When the television industry pats itself on the back for protecting children with ratings, parental advisories, and wholesome educational programming, it is instructive to see what children are actually watching. Now that we can break down the Nielsen ratings to measure what specific demographics and age groups are watching, we can study the juvenile tastes of TV's mostly unsupervised juvenile viewers.
The No. 1 show among children from 2 to 17 is The Simpsons. Close behind is the show that comes next on Sunday nights, Malcolm in the Middle. One could make the case that these are among the best-written shows on television. But they are definitely for adults, not just because they are sometimes crude but because they are so sophisticated, with their irony, satire, and twisted cultural allusions that go far beyond the ken of most 10-year-olds. What they probably do get and find hilariously satisfying is the premise of both shows: a smart-alecky kid behaving badly who has really, really stupid parents.
Often, the viewing habits of kids and teenagers are exactly the same as those of the adults. Thus, Survivor: The Australian Outback, the nation's No. 1 show, was also one of the top-rated shows for children. The bad language, the innuendoes, the pig-slaughtering did not matter. Here was a show for the entire family.
Other times, though, young people are eating up programs that the adults are ignoring, even though they are adult fare. WWF Smackdown!-an attempt to make professional wrestling even more vulgar than it has always been, by bringing in scantily clad women and soap opera intrigues-should be a failure on the scale of the XFL. The total ratings indicate that out of 188 programs surveyed, it ranks 104th in popularity. But among children between the ages of 6 and 17, it is a top 10 show.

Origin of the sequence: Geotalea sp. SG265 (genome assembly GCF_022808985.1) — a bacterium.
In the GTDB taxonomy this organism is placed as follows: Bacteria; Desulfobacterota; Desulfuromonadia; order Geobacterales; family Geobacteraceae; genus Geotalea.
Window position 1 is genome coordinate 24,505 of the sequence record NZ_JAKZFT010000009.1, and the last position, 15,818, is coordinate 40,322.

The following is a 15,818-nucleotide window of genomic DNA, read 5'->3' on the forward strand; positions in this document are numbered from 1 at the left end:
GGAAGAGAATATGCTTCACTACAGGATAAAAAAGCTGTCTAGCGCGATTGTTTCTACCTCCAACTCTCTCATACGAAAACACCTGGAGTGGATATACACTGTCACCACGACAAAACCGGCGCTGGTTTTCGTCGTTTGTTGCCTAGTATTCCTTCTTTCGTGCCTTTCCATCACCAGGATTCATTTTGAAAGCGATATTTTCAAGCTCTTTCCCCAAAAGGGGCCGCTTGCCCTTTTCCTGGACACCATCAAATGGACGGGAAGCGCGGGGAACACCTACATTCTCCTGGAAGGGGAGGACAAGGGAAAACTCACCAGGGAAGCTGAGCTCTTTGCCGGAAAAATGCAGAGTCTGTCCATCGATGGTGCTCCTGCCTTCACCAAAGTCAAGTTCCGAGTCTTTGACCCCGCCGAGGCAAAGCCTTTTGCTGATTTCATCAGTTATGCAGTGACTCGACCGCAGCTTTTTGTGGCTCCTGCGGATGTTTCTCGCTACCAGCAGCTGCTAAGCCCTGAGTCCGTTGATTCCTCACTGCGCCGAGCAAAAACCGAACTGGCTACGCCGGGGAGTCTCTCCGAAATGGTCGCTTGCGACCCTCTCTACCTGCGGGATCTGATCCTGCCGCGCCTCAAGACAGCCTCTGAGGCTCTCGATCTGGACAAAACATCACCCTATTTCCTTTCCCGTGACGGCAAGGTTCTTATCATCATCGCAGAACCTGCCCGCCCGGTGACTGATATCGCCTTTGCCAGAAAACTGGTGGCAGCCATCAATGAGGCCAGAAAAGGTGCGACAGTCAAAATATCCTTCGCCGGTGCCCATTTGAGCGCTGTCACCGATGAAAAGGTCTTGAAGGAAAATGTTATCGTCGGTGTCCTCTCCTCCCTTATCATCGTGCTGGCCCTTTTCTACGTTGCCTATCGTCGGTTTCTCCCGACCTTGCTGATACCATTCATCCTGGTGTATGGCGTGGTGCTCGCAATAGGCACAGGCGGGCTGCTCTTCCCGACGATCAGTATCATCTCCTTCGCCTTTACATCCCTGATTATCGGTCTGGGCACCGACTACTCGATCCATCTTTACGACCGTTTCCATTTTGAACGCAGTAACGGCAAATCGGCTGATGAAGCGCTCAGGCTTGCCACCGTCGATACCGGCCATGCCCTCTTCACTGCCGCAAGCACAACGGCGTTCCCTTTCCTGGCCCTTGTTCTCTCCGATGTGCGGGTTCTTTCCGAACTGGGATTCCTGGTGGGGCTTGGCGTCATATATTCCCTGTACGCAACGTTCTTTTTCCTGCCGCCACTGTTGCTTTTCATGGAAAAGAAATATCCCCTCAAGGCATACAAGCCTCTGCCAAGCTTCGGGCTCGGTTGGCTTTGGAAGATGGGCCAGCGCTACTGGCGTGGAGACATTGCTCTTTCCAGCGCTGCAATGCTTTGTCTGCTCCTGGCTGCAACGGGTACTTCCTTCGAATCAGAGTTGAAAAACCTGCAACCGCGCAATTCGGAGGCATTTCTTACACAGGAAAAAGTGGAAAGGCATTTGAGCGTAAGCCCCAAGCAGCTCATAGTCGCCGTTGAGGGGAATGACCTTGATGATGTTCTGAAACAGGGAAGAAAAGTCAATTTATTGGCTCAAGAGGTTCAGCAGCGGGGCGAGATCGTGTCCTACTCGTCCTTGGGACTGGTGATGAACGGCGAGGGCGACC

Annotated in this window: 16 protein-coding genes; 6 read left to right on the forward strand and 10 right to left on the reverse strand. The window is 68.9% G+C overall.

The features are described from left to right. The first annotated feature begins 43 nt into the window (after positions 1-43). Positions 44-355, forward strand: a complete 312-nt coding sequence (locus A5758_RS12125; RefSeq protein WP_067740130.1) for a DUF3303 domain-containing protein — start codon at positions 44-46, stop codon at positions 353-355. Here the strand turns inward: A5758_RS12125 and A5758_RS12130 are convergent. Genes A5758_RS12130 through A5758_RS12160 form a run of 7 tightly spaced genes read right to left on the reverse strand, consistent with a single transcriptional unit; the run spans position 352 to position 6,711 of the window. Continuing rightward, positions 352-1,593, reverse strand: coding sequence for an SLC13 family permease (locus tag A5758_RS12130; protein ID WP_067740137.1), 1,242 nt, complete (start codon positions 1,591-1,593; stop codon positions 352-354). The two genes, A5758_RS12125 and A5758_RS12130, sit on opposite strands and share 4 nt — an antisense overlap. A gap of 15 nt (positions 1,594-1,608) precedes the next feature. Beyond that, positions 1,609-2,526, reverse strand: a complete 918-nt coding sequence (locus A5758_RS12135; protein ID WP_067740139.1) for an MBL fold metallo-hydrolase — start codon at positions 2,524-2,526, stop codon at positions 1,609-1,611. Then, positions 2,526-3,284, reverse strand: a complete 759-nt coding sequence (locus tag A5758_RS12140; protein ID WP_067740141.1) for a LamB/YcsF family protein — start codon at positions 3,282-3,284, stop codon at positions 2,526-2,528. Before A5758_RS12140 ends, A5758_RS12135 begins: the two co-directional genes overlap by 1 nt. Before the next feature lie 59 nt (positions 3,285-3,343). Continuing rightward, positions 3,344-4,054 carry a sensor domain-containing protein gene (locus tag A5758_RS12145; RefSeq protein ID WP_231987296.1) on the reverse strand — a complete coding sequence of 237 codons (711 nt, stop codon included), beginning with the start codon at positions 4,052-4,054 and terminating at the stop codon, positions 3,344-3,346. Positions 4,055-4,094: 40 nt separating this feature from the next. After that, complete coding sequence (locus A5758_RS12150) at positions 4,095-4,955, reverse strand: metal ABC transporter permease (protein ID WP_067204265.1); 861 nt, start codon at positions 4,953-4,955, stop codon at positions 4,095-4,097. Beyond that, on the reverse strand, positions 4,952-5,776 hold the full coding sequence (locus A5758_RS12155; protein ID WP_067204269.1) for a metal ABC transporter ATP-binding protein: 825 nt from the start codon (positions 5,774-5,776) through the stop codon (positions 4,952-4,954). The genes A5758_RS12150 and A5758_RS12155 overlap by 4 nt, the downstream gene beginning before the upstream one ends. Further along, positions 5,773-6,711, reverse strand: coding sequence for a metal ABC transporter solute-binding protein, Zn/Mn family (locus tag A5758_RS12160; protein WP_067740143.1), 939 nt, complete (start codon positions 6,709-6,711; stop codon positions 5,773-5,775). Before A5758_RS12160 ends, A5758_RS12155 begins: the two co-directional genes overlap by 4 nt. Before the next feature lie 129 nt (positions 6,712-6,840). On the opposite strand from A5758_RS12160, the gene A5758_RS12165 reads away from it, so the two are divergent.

According to Philadelphia Daily News writer Ellen Gray, WWF Smackdown! is huge among the preschool set. She reports that, during one ratings period, its audience included some 383,000 two- to five-year-olds.
The Nielsen ratings did not give figures for PBS nor for cable networks that specialize in children's fare, such as the Cartoon Channel or Nickelodeon. Those outlets often put out good but popular children's programming such as Blue's Clues from Nickelodeon. That network's Rugrats and The Wild Thornberries regularly make the cable top 10 lists, so children are definitely watching.
On the other hand, children are also definitely watching other cable networks, such as MTV. Its most popular series is Jackass, a reality-based program featuring stupid human tricks, often involving excrement, people jumping off buildings, or other people setting themselves on fire. Every week the program draws some 2.8 million viewers, with 2 of 5 under 18 years old.
The show purportedly protects its viewers by flashing "don't try this at home" warnings. They also slapped a TV14 rating on the program, meaning that it is not appropriate for children under 14. So that should take care of the network's responsibility. But already three children-one 13, one 12, and one 11-have suffered serious injuries when they set themselves on fire, emulating a Jackass stunt (see WORLD, "Teenager see, teenager do," May 12). Too bad they didn't realize that when the guy on TV did it, he was wearing a flame-retarding suit.
When we see what shows children are actually watching-and what their favorites are-it is evident that parental advisory labels, whether TVPG or TV14, are not keeping them away from adult programming in any appreciable numbers. As for the V-chip, that technological panacea touted by the Clinton administration and mandated by Congress-a device that allows parents to program their TV sets so they won't show programs above a pre-set rating advisory-hardly anyone is using it.
Children are essentially watching whatever they want to watch. Parents, on the whole, are not interfering with their children's viewing pleasure.
This does not necessarily mean that children are watching programs that are too mature for them. Judging from the bodily function jokes, the giggling innuendoes, and the crude slapstick that dominates the TV14 sitcoms-all characteristics of middle-school humor-it may be that the "adult shows" are too immature. When grownups have the same taste as children, both demographics are in big trouble.
For all of its faults, Malcolm in the Middle features a strong, controlling mother, at whose word her children tremble. Not many kids today have someone like that policing their TV viewing. Maybe that's why they are such fans of her show.